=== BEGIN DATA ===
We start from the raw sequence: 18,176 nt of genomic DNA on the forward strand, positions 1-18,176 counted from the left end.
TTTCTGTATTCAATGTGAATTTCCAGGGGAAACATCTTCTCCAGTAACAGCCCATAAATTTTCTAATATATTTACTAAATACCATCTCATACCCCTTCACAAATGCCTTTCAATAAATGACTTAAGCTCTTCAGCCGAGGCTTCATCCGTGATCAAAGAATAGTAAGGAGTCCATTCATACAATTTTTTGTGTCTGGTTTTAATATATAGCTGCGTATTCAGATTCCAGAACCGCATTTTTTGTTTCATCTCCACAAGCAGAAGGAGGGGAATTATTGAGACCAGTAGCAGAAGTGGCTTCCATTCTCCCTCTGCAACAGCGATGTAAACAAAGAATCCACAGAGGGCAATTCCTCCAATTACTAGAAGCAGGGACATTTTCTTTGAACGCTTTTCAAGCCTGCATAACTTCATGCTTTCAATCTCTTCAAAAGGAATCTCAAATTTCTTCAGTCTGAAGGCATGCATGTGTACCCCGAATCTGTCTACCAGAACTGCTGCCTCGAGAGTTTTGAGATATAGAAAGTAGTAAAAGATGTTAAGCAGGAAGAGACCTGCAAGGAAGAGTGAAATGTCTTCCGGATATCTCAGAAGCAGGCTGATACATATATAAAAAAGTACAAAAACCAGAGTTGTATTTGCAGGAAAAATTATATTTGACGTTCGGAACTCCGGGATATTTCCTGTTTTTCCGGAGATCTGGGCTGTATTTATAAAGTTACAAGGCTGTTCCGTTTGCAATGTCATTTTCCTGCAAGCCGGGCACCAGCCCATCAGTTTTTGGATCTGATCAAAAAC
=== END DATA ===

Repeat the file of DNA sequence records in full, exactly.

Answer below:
We start from the raw sequence: 18,176 nt of genomic DNA on the forward strand, positions 1-18,176 counted from the left end.
TTTCTGTATTCAATGTGAATTTCCAGGGGAAACATCTTCTCCAGTAACAGCCCATAAATTTTCTAATATATTTACTAAATACCATCTCATACCCCTTCACAAATGCCTTTCAATAAATGACTTAAGCTCTTCAGCCGAGGCTTCATCCGTGATCAAAGAATAGTAAGGAGTCCATTCATACAATTTTTTGTGTCTGGTTTTAATATATAGCTGCGTATTCAGATTCCAGAACCGCATTTTTTGTTTCATCTCCACAAGCAGAAGGAGGGGAATTATTGAGACCAGTAGCAGAAGTGGCTTCCATTCTCCCTCTGCAACAGCGATGTAAACAAAGAATCCACAGAGGGCAATTCCTCCAATTACTAGAAGCAGGGACATTTTCTTTGAACGCTTTTCAAGCCTGCATAACTTCATGCTTTCAATCTCTTCAAAAGGAATCTCAAATTTCTTCAGTCTGAAGGCATGCATGTGTACCCCGAATCTGTCTACCAGAACTGCTGCCTCGAGAGTTTTGAGATATAGAAAGTAGTAAAAGATGTTAAGCAGGAAGAGACCTGCAAGGAAGAGTGAAATGTCTTCCGGATATCTCAGAAGCAGGCTGATACATATATAAAAAAGTACAAAAACCAGAGTTGTATTTGCAGGAAAAATTATATTTGACGTTCGGAACTCCGGGATATTTCCTGTTTTTCCGGAGATCTGGGCTGTATTTATAAAGTTACAAGGCTGTTCCGTTTGCAATGTCATTTTCCTGCAAGCCGGGCACCAGCCCATCAGTTTTTGGATCTGATCAAAAAC